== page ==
I feel it is a huge decision to make and what if I get it wrong? I suppose that's what I can't shake with the MMR, is experiences like yours pagwatch. And I have read threads on here (oh those lonely nights breastfeeding for hours!) where the rebuttal to your post would be about autism not showing signs until X age and so on but it was easy to take all that in with a newborn who did nothing, but now my DS is himself - do you know what I mean? He has a personality that I know I would spot a change in, he is funny and cheeky and loving and what if I made a decision that changed him?

I must point out here that I intend no offence, it is not about 'preserving' him as 'perfect' or ANYTHING like that because you just never know what is around the corner, and I am sure children who don't have the MMR can go on to develop autism, it is about the actual decision resting with me.

Does that make sense?

Just when I think I should read less and just have the MMR for him, a big cloud of doubt comes over me.

I don't know about autism. Is it hereditary? What I am asking is, are there reasons to be concerned without knowing anything about the child themselves?

edam Tue 23-Sep-08 09:24:06

And yes, there's no evidence to say the MMR isn't fine for 99.8 per cent of children. My worry was there was no way of telling whether ds was in the 0.2 per cent of children where there may, just possibly, be a risk.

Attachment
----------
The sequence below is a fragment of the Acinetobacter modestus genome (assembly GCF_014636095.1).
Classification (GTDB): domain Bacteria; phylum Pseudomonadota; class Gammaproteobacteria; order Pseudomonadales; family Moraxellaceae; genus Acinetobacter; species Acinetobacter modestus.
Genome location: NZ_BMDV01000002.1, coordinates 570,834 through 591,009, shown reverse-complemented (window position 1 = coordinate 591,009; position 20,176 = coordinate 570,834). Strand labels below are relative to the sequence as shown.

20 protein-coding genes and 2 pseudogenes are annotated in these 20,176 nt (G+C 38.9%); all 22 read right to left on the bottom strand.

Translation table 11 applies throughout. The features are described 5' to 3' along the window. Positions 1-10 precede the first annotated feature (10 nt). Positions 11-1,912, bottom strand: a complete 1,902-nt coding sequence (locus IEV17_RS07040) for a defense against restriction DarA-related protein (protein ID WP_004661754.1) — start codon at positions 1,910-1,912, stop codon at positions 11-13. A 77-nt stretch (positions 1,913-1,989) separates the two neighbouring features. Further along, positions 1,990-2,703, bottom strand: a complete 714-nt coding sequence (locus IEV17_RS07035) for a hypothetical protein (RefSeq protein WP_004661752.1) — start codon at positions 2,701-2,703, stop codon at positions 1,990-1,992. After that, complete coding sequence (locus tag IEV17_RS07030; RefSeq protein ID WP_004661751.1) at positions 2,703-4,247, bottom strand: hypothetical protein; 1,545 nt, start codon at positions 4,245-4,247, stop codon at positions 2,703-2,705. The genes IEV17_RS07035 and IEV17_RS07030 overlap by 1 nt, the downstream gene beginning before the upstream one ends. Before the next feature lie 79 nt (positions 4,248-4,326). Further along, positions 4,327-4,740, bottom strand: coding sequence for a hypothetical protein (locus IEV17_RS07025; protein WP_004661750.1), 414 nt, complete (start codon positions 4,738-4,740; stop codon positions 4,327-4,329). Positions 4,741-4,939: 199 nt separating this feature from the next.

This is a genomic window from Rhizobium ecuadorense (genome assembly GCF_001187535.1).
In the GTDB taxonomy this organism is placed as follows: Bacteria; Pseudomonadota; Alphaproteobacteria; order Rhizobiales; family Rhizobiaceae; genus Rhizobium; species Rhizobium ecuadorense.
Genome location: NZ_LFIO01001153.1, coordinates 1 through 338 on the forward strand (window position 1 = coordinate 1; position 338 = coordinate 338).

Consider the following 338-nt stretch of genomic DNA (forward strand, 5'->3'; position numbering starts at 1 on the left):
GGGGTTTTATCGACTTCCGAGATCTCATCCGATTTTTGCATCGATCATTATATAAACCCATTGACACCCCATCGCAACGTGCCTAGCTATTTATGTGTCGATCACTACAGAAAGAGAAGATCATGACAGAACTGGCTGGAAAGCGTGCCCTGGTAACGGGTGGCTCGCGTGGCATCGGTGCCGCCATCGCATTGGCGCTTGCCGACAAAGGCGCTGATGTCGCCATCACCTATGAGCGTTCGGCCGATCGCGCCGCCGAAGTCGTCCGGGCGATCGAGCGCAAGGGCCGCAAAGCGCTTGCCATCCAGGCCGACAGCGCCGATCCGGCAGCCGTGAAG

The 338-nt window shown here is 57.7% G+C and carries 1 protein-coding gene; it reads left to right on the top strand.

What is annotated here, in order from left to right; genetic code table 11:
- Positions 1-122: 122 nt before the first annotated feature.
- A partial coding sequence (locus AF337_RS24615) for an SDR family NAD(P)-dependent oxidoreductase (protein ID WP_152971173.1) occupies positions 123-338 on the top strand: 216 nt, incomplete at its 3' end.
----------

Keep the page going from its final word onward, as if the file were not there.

I was working with independent, respected drug reviewers at the time so looked at all the research and overall analysis by Drug and Therapeutics Bulletin and the Cochrane Collaboration. They all say the research that has been done suggests MMR is fine BUT called for more safety studies. And unfortunately no-one is doing the research that would prove or disprove Wakefield's theory - it's too dangerous for your career, you wouldn't get funding, etc. etc. etc.

They just do epidemiological studies which show MMR is safe for almost all children but aren't designed, aren't capable of answering the questions Wakefield's research raised.

Since ds was little, there's a suggestion that children with a family history of auto-immune disease might be particularly at risk of side effects. So if I had that in my family, I'd personally go for singles. Or if there was autism, particularly autism with gut problems.

I gave him the MMR booster because by the time he was four, I was confident he was OK.